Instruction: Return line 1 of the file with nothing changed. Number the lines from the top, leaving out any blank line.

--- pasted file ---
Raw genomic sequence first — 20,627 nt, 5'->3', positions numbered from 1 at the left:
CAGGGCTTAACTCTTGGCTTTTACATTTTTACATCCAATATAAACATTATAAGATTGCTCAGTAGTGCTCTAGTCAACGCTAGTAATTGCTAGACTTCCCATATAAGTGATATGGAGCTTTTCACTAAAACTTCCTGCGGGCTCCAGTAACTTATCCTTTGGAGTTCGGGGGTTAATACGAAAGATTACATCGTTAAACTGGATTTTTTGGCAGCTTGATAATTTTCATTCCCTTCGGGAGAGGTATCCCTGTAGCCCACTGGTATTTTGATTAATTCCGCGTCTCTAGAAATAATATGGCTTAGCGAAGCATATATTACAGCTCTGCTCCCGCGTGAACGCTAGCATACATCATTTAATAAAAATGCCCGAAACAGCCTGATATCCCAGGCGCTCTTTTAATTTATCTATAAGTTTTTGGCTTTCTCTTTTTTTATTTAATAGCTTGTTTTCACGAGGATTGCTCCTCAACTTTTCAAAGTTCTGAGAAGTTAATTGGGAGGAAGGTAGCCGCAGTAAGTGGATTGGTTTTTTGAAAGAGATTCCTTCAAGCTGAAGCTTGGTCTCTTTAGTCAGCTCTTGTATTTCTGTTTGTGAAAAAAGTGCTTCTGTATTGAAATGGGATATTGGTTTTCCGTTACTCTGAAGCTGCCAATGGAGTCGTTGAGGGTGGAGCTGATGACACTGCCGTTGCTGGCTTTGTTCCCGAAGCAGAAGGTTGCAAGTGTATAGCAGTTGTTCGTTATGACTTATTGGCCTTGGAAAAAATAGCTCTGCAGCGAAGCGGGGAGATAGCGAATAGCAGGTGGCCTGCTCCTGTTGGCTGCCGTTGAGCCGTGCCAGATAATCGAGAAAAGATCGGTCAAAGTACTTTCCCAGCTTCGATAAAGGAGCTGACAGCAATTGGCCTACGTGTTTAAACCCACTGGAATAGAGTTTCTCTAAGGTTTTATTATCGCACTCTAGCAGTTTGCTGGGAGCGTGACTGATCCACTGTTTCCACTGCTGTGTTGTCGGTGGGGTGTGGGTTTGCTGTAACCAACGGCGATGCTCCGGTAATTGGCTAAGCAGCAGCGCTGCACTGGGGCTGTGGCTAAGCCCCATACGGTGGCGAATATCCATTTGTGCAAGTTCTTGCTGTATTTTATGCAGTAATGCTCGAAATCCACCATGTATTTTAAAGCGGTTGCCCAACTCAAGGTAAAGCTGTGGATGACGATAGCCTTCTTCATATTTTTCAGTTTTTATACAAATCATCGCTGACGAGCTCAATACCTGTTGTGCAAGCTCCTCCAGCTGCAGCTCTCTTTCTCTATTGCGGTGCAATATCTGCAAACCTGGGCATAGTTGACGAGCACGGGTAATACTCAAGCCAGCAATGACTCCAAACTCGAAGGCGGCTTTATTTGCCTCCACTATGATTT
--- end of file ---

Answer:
Raw genomic sequence first — 20,627 nt, 5'->3', positions numbered from 1 at the left: